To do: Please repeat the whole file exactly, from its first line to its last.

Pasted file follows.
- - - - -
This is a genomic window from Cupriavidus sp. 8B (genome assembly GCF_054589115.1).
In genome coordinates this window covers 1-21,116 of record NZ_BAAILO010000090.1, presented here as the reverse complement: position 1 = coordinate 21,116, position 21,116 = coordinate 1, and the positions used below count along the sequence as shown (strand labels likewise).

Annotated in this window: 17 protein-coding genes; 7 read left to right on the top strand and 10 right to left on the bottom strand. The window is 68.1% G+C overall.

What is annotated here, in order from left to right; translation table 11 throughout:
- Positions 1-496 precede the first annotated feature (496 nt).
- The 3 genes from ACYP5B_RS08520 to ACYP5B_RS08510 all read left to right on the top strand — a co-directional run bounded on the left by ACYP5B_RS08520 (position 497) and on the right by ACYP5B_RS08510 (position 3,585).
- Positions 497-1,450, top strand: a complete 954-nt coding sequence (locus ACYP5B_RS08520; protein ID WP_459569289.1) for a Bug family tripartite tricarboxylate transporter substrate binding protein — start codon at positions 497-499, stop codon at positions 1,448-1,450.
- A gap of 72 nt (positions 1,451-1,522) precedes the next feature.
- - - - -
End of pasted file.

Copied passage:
This is a genomic window from Cupriavidus sp. 8B (genome assembly GCF_054589115.1).
In genome coordinates this window covers 1-21,116 of record NZ_BAAILO010000090.1, presented here as the reverse complement: position 1 = coordinate 21,116, position 21,116 = coordinate 1, and the positions used below count along the sequence as shown (strand labels likewise).

Annotated in this window: 17 protein-coding genes; 7 read left to right on the top strand and 10 right to left on the bottom strand. The window is 68.1% G+C overall.

What is annotated here, in order from left to right; translation table 11 throughout:
- Positions 1-496 precede the first annotated feature (496 nt).
- The 3 genes from ACYP5B_RS08520 to ACYP5B_RS08510 all read left to right on the top strand — a co-directional run bounded on the left by ACYP5B_RS08520 (position 497) and on the right by ACYP5B_RS08510 (position 3,585).
- Positions 497-1,450, top strand: a complete 954-nt coding sequence (locus ACYP5B_RS08520; protein ID WP_459569289.1) for a Bug family tripartite tricarboxylate transporter substrate binding protein — start codon at positions 497-499, stop codon at positions 1,448-1,450.
- A gap of 72 nt (positions 1,451-1,522) precedes the next feature.